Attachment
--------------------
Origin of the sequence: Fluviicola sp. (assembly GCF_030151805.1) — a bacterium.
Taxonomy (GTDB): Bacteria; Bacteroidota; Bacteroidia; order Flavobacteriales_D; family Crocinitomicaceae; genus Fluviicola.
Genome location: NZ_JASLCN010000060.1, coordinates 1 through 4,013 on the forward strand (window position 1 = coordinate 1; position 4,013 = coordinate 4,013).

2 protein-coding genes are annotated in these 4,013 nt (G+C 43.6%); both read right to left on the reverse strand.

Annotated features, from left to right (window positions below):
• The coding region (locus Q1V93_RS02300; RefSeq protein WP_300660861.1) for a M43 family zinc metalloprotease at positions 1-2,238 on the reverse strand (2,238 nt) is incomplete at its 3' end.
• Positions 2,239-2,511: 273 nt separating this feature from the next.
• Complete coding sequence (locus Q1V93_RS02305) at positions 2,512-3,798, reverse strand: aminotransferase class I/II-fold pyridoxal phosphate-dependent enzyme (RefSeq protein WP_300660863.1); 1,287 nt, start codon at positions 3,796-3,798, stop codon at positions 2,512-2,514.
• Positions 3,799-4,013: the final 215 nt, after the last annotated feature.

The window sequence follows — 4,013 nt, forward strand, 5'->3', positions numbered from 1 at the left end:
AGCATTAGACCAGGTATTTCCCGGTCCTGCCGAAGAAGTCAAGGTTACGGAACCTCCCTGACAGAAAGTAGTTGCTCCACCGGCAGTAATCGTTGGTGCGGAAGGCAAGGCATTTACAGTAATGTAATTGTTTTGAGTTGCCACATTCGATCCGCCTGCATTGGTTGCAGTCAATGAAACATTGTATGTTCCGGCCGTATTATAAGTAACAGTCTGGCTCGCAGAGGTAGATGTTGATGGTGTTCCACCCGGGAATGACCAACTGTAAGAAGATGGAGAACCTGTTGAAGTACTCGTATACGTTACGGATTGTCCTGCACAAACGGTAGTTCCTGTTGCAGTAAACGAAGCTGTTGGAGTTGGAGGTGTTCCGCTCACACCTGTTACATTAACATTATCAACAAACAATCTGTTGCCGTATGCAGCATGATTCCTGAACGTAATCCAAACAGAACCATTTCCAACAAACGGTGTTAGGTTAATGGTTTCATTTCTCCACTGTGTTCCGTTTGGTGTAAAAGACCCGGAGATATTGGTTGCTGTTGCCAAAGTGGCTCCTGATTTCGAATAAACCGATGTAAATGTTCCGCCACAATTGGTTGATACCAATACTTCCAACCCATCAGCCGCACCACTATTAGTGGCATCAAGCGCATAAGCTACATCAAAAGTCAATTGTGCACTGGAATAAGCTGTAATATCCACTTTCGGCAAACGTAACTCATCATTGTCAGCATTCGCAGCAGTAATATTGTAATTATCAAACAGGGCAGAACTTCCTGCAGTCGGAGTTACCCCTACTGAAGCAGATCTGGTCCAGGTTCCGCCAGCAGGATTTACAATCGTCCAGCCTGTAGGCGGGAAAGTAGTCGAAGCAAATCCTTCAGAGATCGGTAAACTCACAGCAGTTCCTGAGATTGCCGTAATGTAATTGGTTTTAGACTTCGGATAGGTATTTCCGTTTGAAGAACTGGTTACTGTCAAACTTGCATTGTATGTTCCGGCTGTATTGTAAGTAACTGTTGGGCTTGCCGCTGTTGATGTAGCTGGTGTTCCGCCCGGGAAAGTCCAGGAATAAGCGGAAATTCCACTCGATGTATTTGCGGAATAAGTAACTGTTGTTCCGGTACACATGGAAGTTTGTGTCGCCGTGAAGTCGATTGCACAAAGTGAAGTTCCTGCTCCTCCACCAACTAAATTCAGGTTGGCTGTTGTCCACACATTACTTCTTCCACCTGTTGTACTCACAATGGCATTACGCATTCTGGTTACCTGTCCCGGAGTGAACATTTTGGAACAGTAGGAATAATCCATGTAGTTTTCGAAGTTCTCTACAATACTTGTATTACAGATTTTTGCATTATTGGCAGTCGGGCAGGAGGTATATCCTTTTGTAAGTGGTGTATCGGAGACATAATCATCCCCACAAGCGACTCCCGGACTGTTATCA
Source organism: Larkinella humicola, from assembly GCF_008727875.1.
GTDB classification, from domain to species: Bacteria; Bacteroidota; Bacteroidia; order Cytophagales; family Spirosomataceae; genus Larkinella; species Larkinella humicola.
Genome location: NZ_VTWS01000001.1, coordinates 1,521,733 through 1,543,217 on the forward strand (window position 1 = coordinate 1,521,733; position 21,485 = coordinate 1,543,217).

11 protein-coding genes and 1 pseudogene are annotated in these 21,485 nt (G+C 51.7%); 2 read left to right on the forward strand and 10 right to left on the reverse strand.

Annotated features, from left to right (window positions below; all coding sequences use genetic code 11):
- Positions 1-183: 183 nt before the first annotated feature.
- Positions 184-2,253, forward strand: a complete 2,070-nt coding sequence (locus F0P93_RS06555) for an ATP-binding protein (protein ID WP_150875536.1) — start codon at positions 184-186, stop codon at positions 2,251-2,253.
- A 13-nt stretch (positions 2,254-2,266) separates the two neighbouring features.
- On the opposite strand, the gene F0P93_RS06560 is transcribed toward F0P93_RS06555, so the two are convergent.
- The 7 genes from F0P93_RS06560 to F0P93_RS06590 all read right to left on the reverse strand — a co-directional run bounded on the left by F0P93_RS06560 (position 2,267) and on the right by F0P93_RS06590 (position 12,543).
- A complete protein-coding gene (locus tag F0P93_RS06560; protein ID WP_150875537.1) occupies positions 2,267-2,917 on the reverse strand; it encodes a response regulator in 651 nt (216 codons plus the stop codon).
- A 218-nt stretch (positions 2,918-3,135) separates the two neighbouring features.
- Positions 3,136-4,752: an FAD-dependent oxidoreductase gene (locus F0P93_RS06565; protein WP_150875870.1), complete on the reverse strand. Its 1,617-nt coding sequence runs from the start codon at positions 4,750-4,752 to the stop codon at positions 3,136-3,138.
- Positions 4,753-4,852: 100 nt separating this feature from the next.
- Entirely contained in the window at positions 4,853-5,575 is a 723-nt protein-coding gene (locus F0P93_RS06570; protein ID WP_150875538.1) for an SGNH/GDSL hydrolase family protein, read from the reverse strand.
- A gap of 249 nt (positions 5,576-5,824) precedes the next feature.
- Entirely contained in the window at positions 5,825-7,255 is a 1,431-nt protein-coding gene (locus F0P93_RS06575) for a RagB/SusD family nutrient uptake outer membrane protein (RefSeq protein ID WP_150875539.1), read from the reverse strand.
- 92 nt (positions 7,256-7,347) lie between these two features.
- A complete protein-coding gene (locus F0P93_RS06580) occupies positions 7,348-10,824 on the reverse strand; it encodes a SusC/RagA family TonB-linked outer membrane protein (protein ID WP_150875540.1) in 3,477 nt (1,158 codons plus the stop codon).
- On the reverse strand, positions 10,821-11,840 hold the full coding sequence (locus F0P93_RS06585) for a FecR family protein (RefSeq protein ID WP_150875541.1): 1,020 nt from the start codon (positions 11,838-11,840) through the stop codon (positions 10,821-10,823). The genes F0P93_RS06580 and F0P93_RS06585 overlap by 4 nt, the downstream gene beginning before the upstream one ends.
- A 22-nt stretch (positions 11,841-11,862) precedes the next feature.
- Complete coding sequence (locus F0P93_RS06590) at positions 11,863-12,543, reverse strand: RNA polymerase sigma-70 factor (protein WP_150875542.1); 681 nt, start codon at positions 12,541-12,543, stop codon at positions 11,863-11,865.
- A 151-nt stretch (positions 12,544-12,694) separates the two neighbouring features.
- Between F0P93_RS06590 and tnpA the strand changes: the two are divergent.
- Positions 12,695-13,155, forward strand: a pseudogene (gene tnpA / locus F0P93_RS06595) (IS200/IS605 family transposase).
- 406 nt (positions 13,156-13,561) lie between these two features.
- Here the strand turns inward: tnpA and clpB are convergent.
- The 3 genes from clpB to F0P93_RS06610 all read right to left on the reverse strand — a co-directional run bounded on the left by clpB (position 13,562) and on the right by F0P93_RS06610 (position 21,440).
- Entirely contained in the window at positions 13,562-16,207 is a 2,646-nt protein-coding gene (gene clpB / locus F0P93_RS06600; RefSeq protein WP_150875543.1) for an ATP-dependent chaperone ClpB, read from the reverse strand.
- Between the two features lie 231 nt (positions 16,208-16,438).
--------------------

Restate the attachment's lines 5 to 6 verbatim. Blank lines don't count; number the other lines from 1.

Annotated features, from left to right (window positions below):
• The coding region (locus Q1V93_RS02300; RefSeq protein WP_300660861.1) for a M43 family zinc metalloprotease at positions 1-2,238 on the reverse strand (2,238 nt) is incomplete at its 3' end.